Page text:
Target Cyber Criminals to Stop Cyber Crime
Focus on the people, then the technology
Cyber criminals, threat actors, hackers--they know cyber crime pays. Your data and technology, stored in networks and the cloud, are vulnerable. And although the tactics, targets, and technology of attacks are all important, your most powerful defense against cyber crime is to understand threat actors.
To effectively prevent and respond to cyber crime, you need to establish the motivations (what they want) and methodology (how they work) of threat actors. Here are two ways advanced cyber attacks work:
Targeted – Malware, such as spear phishing, is used to reach a specific machine, individual, network, or organization. The malware tends to be signature-less, or otherwise evades antivirus and other traditional cyber security efforts using the criminal's knowledge of the target.
Persistent – Advanced cyber attacks are initiated via a series of email, file, web, or network actions. These individual actions might remain undetected by antivirus or other traditional defenses, or be ignored as harmless or a low priority. However, the malware becomes entrenched and pervasive, and culminates in a devastating attack.
Malware that uses both of these methodologies simultaneously represents an advanced persistent threat, or APT. And any organization in any industry can be a target.
What Cyber Criminals Want
You can defend yourself more effectively and efficiently when you learn what cyber criminals want, because you'll understand your high-value vulnerabilities and your significance as a target.
Economic cyber espionage uses APTs to acquire intellectual property and sensitive information. Ultimately, the threat actor seeks an long-term economic advantage, either for themselves, or on behalf of their employer. The primary sponsors of cyber espionage include nation-states and businesses competitors. No company is safe, and fact, many network breaches often begin with attacks on secondary targets such as vendors in the primary target's supply chain.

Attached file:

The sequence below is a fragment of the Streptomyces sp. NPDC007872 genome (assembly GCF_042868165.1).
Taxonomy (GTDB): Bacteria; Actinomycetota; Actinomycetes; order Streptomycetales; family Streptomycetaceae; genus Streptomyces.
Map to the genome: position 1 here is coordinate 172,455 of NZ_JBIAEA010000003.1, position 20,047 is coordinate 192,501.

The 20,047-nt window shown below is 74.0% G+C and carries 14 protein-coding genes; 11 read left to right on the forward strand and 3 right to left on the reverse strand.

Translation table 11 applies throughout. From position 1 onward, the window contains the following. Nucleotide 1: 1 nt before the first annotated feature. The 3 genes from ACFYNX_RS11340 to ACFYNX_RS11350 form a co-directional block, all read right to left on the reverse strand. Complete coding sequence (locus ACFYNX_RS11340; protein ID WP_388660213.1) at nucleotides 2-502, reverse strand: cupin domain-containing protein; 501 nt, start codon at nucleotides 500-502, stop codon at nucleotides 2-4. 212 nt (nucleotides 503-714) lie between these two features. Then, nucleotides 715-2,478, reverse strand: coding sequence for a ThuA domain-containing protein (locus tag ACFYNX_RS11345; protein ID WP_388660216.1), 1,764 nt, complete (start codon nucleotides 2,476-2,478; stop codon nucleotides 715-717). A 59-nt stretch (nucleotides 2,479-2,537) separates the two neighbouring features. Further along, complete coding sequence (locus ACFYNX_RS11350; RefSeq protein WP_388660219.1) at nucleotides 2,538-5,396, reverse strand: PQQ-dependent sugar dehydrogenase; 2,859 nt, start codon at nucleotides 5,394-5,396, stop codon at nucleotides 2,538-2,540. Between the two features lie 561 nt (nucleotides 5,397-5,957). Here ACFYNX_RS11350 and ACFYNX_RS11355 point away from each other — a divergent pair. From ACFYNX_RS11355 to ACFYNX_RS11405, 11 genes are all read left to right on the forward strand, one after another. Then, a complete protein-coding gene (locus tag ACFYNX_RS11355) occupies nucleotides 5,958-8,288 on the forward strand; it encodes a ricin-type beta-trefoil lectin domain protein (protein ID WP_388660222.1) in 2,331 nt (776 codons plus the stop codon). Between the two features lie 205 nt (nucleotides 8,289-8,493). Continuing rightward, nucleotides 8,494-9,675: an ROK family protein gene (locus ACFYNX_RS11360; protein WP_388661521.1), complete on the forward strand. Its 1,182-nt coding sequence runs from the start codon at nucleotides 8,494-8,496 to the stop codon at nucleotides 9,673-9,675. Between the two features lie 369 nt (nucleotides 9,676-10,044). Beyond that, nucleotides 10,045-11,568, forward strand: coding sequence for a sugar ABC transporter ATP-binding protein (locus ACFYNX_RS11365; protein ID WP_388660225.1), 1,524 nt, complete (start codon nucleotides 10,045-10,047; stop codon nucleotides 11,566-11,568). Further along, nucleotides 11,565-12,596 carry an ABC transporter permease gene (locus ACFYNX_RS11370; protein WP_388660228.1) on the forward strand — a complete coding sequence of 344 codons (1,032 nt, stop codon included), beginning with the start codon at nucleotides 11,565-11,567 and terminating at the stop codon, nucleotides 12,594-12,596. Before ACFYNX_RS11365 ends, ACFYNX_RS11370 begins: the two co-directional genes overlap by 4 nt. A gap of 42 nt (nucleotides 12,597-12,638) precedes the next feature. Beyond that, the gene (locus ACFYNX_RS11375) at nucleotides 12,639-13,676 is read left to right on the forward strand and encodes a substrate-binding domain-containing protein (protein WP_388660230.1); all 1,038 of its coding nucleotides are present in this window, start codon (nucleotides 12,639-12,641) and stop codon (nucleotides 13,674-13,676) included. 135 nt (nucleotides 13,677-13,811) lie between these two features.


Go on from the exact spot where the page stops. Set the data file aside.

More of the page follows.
Organized cyber crime uses APTs to realize short-term, rapid financial gain through activities such as credit card theft. Their cyber attacks are designed to evade traditional cyber security measures and remain on a victim’s network for a long period of time. While no business is safe, targets tend to be companies that provide retail and financial services, including banks and credit card processors.
Nuisance Threats and Hacktivism
Nuisance threats and hacktivist cyber attacks attempt to interfere with daily business operations, defame web properties, and make political statements. While embarrassing, they are typically neither targeted nor persistent. While attackers can be individuals, most are groups such as Anonymous and LulzSec who use botnets or spam to target both organizations and individuals.
Learn More about Today's Cyber Crime
- Hacking the Street? FIN4 Likely Playing the Market
- APT28: A Window Into Russia's Cyber Espionage Operations?
- What the Cosmos Can Teach Us About Security
- Cybersecurity's Maginot Line: A Real-world Assessment of the Defense-in-Depth Model
- Maginot Revisited: More Real-World Results from Real-World Tests
- Silencing Dissent via Cyber Suppression
- White Paper: The Business Case for an Advanced Security Solution
- Advanced Threat Solutions Recommendation Guide
- Moving Targets: Threat Actors are Adjusting Their Aim